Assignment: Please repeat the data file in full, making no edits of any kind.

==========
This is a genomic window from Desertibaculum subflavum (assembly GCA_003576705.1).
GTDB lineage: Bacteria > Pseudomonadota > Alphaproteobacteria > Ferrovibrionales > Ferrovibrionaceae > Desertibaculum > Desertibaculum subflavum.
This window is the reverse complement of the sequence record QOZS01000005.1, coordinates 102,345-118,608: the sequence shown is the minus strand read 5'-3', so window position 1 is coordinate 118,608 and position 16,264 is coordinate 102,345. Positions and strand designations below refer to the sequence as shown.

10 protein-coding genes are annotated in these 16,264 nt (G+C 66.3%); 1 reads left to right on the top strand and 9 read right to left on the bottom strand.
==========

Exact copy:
This is a genomic window from Desertibaculum subflavum (assembly GCA_003576705.1).
GTDB lineage: Bacteria > Pseudomonadota > Alphaproteobacteria > Ferrovibrionales > Ferrovibrionaceae > Desertibaculum > Desertibaculum subflavum.
This window is the reverse complement of the sequence record QOZS01000005.1, coordinates 102,345-118,608: the sequence shown is the minus strand read 5'-3', so window position 1 is coordinate 118,608 and position 16,264 is coordinate 102,345. Positions and strand designations below refer to the sequence as shown.

10 protein-coding genes are annotated in these 16,264 nt (G+C 66.3%); 1 reads left to right on the top strand and 9 read right to left on the bottom strand.